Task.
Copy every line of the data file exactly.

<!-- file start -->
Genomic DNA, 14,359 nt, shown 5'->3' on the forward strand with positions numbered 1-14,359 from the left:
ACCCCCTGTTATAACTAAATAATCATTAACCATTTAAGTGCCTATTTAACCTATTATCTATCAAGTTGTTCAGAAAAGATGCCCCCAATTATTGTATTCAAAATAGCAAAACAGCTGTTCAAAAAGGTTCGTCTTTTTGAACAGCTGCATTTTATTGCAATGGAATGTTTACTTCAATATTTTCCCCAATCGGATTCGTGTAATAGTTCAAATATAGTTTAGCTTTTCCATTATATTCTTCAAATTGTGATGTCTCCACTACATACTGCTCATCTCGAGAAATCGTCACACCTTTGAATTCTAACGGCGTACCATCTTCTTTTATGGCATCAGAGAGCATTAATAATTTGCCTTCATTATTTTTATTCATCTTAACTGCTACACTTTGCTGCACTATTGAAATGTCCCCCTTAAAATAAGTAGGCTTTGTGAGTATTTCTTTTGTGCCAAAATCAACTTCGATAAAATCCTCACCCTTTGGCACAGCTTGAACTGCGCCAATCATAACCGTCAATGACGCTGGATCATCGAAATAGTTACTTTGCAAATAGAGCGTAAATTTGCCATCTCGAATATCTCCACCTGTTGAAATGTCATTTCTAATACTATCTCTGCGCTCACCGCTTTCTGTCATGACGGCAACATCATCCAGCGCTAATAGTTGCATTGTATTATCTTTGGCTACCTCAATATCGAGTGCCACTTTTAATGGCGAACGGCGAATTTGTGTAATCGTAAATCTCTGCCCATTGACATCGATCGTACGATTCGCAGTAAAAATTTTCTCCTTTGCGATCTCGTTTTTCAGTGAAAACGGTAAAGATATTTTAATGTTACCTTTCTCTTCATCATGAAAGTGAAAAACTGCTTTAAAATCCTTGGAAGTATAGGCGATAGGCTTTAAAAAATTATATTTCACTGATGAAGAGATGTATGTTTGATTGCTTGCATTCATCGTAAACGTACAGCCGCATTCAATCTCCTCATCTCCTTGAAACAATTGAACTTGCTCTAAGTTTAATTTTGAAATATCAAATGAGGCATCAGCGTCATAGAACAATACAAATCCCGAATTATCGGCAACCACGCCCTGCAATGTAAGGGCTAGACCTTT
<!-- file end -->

Genomic DNA, 14,359 nt, shown 5'->3' on the forward strand with positions numbered 1-14,359 from the left:
ACCCCCTGTTATAACTAAATAATCATTAACCATTTAAGTGCCTATTTAACCTATTATCTATCAAGTTGTTCAGAAAAGATGCCCCCAATTATTGTATTCAAAATAGCAAAACAGCTGTTCAAAAAGGTTCGTCTTTTTGAACAGCTGCATTTTATTGCAATGGAATGTTTACTTCAATATTTTCCCCAATCGGATTCGTGTAATAGTTCAAATATAGTTTAGCTTTTCCATTATATTCTTCAAATTGTGATGTCTCCACTACATACTGCTCATCTCGAGAAATCGTCACACCTTTGAATTCTAACGGCGTACCATCTTCTTTTATGGCATCAGAGAGCATTAATAATTTGCCTTCATTATTTTTATTCATCTTAACTGCTACACTTTGCTGCACTATTGAAATGTCCCCCTTAAAATAAGTAGGCTTTGTGAGTATTTCTTTTGTGCCAAAATCAACTTCGATAAAATCCTCACCCTTTGGCACAGCTTGAACTGCGCCAATCATAACCGTCAATGACGCTGGATCATCGAAATAGTTACTTTGCAAATAGAGCGTAAATTTGCCATCTCGAATATCTCCACCTGTTGAAATGTCATTTCTAATACTATCTCTGCGCTCACCGCTTTCTGTCATGACGGCAACATCATCCAGCGCTAATAGTTGCATTGTATTATCTTTGGCTACCTCAATATCGAGTGCCACTTTTAATGGCGAACGGCGAATTTGTGTAATCGTAAATCTCTGCCCATTGACATCGATCGTACGATTCGCAGTAAAAATTTTCTCCTTTGCGATCTCGTTTTTCAGTGAAAACGGTAAAGATATTTTAATGTTACCTTTCTCTTCATCATGAAAGTGAAAAACTGCTTTAAAATCCTTGGAAGTATAGGCGATAGGCTTTAAAAAATTATATTTCACTGATGAAGAGATGTATGTTTGATTGCTTGCATTCATCGTAAACGTACAGCCGCATTCAATCTCCTCATCTCCTTGAAACAATTGAACTTGCTCTAAGTTTAATTTTGAAATATCAAATGAGGCATCAGCGTCATAGAACAATACAAATCCCGAATTATCGGCAACCACGCCCTGCAATGTAAGGGCTAGACCTTT